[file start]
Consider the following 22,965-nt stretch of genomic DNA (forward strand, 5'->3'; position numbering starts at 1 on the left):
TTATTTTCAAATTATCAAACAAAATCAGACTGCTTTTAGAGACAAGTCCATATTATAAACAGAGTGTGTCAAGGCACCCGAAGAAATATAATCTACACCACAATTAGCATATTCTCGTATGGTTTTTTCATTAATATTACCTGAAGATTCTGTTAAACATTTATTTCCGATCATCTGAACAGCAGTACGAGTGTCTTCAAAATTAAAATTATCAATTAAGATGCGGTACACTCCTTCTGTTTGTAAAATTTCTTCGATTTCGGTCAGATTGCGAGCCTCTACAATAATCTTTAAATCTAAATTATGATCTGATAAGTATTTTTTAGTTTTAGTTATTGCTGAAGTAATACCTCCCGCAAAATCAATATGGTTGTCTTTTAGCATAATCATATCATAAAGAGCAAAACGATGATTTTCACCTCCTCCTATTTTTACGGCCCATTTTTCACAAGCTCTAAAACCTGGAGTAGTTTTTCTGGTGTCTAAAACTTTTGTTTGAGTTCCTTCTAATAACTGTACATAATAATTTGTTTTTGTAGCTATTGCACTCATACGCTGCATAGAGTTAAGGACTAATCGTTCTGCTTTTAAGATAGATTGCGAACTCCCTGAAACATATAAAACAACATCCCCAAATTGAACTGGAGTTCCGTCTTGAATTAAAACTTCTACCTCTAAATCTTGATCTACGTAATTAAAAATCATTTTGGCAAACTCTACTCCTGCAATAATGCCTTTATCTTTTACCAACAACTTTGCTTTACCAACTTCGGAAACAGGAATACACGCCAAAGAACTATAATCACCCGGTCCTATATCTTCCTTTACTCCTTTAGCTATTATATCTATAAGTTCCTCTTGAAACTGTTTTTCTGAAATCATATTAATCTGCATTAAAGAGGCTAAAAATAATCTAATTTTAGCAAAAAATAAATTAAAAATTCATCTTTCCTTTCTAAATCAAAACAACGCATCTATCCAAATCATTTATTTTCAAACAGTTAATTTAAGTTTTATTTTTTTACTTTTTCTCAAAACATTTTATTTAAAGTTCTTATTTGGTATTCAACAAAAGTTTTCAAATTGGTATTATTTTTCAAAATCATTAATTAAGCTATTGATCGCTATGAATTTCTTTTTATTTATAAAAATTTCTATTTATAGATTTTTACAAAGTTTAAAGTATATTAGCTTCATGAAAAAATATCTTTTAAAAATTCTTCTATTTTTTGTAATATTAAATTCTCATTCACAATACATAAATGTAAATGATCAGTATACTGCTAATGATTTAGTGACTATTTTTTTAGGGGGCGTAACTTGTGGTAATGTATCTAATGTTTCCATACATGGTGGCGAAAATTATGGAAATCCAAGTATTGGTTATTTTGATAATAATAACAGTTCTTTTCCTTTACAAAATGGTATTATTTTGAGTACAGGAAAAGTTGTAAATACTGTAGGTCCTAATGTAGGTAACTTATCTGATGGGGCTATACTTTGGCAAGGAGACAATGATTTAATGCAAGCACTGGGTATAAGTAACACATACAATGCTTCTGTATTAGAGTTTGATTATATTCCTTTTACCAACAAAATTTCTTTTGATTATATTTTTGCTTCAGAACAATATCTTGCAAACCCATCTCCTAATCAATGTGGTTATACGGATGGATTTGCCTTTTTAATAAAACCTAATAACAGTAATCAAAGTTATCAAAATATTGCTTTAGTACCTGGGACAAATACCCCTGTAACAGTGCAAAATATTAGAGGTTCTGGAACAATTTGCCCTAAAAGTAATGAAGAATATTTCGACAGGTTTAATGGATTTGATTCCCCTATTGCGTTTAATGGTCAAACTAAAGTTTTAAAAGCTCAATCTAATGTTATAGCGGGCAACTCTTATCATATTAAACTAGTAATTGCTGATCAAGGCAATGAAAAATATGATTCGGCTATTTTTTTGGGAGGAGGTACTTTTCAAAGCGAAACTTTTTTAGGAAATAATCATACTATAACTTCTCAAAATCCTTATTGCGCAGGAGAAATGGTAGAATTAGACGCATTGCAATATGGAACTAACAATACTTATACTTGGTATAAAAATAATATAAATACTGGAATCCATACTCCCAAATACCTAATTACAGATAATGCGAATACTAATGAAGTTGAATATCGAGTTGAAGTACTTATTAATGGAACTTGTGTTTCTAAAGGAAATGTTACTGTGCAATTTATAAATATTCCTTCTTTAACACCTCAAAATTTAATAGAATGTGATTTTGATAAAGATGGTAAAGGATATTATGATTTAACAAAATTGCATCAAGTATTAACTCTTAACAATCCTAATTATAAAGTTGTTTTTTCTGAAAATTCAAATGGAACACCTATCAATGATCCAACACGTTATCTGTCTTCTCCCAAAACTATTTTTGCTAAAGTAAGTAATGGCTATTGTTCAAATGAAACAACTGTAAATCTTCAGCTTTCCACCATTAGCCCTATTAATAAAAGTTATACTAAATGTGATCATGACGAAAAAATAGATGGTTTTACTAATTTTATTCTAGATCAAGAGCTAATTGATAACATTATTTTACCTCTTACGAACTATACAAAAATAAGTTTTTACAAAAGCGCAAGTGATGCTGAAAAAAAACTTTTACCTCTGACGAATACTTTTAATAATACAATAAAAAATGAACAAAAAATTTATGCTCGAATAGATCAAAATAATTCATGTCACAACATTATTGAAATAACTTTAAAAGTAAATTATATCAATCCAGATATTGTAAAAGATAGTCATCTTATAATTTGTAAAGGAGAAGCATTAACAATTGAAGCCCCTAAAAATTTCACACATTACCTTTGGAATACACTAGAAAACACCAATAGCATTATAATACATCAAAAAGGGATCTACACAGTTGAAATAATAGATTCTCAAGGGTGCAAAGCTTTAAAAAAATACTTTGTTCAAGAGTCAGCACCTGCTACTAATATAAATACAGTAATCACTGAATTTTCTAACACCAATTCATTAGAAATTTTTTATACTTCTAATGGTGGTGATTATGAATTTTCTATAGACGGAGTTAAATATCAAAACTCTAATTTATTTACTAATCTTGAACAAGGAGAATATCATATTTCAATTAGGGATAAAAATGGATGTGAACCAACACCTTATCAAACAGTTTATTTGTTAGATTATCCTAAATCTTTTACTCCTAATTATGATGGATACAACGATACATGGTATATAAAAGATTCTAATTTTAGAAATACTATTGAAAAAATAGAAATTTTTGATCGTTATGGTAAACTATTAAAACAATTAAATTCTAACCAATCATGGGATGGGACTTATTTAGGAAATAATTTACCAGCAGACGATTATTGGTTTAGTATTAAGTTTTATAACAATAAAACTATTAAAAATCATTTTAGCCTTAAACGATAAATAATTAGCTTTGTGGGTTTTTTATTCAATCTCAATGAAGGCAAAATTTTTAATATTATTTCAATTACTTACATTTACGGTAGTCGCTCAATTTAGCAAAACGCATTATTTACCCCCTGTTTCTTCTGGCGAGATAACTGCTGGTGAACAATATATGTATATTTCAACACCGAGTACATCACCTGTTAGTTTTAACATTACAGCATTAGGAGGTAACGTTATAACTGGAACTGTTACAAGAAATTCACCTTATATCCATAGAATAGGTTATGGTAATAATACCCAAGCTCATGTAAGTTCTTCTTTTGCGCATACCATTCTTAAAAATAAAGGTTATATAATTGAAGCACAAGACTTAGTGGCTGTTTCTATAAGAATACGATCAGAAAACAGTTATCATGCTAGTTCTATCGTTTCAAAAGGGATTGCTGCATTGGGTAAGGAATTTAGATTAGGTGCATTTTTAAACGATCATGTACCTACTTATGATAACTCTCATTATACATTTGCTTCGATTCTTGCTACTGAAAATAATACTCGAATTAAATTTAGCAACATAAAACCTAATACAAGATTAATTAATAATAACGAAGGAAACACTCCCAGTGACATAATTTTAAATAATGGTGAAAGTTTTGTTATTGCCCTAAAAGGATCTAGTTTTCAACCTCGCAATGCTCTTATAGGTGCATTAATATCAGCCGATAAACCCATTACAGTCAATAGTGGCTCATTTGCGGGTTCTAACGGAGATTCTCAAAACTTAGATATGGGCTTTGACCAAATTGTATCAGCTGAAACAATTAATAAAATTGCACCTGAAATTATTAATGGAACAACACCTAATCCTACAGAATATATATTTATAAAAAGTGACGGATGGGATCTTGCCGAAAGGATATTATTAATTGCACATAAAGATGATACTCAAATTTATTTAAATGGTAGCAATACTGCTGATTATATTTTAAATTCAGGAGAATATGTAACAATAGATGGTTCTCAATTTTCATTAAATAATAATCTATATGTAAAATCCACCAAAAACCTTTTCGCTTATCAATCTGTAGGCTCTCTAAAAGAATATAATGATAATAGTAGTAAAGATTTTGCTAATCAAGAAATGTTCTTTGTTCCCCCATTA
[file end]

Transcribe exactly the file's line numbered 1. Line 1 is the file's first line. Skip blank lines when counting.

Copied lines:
Consider the following 22,965-nt stretch of genomic DNA (forward strand, 5'->3'; position numbering starts at 1 on the left):